Little India Riot Inquiry: 'That is based on paper'

Little India Riot Inquiry: 'That is based on paper'
Mr Kevin Teoh of MOM.

SINGAPORE - There are no abandoned workers here, said a Ministry of Manpower (MOM) official.

Foreign manpower divisional director Kevin Teoh was appearing before the Committee of Inquiry (COI) into the Little India riot on Tuesday.

But the COI said a report presented by non-governmental organisation (NGO) Transient Workers Count Too (TWC2) last Tuesday gave a different view.

In the report, it said around 300 foreign workers depend on TWC2's two soup kitchens for their daily meals.

These are workers whom TWC2 president Russell Heng labelled as "abandoned" in his report. They had filed salary or injury claims against their employers who then denied them work and accommodation.

When asked about these 300 workers, Mr Teoh said the ministry did not know the case details of these workers.

"With respect to Mr Heng's assertion of abandoned workers, we are in the midst of following up with him to better understand when he made that comment here specifically, who he was referring to, do you have those details, and where there are shortfalls, particularly from the employer. MOM is prepared to do the necessary follow up," said Mr Teoh.

He explained that when a worker makes a claim, the ministry would take around three to six months to investigate.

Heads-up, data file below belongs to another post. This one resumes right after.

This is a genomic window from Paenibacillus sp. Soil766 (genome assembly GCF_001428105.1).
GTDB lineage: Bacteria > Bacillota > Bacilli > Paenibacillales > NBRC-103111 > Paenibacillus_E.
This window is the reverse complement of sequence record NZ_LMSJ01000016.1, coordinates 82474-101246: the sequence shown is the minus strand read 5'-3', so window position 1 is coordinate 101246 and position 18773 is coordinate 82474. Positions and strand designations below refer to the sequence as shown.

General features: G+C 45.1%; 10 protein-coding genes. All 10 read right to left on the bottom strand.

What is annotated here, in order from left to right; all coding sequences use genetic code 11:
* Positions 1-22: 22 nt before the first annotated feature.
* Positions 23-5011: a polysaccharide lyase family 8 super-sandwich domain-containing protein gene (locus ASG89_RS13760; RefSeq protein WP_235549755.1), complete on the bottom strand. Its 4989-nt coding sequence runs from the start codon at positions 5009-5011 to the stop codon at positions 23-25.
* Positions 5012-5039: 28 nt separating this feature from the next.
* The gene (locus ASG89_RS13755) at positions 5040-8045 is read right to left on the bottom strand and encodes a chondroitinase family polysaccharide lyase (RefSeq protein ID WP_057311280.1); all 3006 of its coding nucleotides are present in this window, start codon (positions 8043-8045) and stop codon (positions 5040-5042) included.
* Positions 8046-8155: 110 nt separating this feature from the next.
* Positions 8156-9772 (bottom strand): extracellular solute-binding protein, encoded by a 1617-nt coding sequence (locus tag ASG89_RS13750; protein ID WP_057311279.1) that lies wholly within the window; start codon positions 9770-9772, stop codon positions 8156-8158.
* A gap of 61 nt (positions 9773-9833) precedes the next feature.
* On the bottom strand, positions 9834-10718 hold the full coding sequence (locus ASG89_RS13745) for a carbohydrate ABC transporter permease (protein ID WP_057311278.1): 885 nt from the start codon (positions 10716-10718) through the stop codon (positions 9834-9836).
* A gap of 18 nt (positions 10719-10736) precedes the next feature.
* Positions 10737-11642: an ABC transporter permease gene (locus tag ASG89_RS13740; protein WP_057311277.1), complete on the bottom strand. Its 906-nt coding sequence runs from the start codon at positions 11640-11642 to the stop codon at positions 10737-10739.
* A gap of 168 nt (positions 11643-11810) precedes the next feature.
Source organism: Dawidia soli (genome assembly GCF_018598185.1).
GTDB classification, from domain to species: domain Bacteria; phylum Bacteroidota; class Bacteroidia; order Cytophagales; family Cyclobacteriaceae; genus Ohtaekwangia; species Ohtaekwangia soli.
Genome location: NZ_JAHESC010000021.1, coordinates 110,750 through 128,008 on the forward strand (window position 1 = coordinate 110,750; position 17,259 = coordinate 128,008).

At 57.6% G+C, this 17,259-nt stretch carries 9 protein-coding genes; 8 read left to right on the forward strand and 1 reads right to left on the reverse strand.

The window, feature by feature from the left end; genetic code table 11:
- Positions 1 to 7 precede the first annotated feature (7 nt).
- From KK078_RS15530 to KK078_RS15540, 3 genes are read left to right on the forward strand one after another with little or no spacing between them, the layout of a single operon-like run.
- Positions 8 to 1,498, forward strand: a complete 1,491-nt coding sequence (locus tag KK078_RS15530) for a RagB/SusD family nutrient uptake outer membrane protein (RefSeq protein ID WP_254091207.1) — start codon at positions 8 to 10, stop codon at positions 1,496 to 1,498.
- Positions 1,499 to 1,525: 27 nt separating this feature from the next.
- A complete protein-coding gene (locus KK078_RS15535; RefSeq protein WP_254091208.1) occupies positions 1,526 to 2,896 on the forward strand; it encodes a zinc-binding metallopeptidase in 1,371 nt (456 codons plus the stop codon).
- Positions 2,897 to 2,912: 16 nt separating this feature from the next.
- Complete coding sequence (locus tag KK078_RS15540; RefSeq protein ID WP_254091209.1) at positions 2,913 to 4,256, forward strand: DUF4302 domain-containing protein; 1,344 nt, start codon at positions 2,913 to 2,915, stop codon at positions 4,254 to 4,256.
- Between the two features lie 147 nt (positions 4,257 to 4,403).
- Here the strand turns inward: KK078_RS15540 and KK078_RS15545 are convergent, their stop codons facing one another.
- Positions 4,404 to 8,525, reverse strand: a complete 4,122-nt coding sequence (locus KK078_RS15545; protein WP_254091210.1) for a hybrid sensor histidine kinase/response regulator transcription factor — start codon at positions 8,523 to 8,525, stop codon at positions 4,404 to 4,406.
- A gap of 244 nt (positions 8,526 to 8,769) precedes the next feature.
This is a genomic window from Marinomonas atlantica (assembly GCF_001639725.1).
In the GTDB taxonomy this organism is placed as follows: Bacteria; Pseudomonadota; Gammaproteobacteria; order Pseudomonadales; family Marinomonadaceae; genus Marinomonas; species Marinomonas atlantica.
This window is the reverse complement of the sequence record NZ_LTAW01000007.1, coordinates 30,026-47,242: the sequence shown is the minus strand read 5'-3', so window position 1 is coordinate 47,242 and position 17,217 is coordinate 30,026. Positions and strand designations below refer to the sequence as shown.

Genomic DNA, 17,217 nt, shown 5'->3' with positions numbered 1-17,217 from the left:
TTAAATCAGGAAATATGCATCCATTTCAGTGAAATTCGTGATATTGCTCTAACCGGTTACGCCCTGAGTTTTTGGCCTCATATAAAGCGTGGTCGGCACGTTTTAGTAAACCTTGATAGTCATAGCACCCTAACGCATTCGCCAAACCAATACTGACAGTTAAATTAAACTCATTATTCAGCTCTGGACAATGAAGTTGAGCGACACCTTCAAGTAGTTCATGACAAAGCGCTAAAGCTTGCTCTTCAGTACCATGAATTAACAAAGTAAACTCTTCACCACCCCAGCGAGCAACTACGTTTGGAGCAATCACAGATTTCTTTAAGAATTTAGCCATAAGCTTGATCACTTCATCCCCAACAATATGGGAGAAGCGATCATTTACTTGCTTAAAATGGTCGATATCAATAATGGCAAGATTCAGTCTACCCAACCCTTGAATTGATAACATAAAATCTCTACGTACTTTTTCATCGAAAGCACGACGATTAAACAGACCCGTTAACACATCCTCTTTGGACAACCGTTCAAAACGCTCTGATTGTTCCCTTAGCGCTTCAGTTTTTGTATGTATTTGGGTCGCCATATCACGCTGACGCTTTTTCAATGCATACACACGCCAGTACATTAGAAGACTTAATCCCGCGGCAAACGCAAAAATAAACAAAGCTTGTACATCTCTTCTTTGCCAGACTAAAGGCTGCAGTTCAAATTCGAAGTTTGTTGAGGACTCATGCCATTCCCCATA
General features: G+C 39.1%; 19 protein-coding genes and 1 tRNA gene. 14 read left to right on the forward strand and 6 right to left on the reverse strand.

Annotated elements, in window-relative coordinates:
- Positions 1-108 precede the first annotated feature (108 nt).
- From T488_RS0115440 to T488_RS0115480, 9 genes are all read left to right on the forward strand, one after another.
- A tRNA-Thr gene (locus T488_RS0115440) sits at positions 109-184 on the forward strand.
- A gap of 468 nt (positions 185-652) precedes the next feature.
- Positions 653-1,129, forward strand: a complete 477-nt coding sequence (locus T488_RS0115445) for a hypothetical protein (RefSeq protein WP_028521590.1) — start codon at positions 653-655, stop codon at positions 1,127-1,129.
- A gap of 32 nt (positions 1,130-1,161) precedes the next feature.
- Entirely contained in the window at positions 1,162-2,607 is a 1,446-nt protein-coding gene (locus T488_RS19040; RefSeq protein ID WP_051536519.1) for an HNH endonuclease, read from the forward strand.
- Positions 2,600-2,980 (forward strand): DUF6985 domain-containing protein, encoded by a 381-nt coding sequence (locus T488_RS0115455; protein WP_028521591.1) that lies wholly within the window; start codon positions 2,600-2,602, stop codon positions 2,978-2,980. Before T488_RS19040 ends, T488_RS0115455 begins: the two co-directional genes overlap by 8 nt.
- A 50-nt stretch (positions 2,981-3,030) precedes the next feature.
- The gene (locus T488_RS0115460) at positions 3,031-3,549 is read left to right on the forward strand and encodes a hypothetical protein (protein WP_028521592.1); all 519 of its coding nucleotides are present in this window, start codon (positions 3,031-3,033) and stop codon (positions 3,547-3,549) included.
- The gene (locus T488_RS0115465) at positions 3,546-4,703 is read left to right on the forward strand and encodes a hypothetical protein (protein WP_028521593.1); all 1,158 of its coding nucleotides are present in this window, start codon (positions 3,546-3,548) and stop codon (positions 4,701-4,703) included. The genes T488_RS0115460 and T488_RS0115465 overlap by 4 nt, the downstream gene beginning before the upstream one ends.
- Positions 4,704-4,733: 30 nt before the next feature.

In that time, the worker would be given a special pass here. Food, accommodation and other basic necessities would be provided by the employer.

TEMPORARY WORK

Workers carrying the special pass are allowed to work on a temporary basis under the Temporary Jobs Scheme until the conclusion of their cases.

If the employer is unable or refuses to provide for the worker due to insolvency or other reasons, MOM would step in and refer their case to NGOs like the Migrant Workers Centre, which will take in these workers, said Mr Teoh.

He said special pass holders typically fall into three categories: Injured workers, those with a pending criminal investigation against them and those who need to stay on to be prosecution witnesses against "sham" companies.

In the case of injured workers, it takes time for their condition to stabilise before their injuries can be assessed to be permanent or not by the medical board.

"Maybe TWC2 does not understand the process that the government and MOM has to take to bring (the cases) to a good conclusion," said Mr Teoh.

He stressed repeatedly: "It is the responsibility of employers to look after the basic needs of their workers."

But COI chairman G. Pannir Selvam retorted: "That is based on paper. In reality, it doesn't work."

The committee members also questioned Mr Teoh on other foreign worker issues brought up by NGOs during the course of the inquiry.

Mr Heng had said that there were one million foreign workers here on a work permit, whom he considers as low wage earners. Mr Teoh clarified that ministry numbers show otherwise.

Of the 1.1 million non-domestic foreign workers here, 770,000 are work permit holders. The ministry does not have a definition for low wage workers.

He clarified that it is illegal for employers to withhold the passports of foreign workers without their consent. While some employers may ask their workers to sign a consent form, they cannot impose a security bond if the worker wants his passport back.

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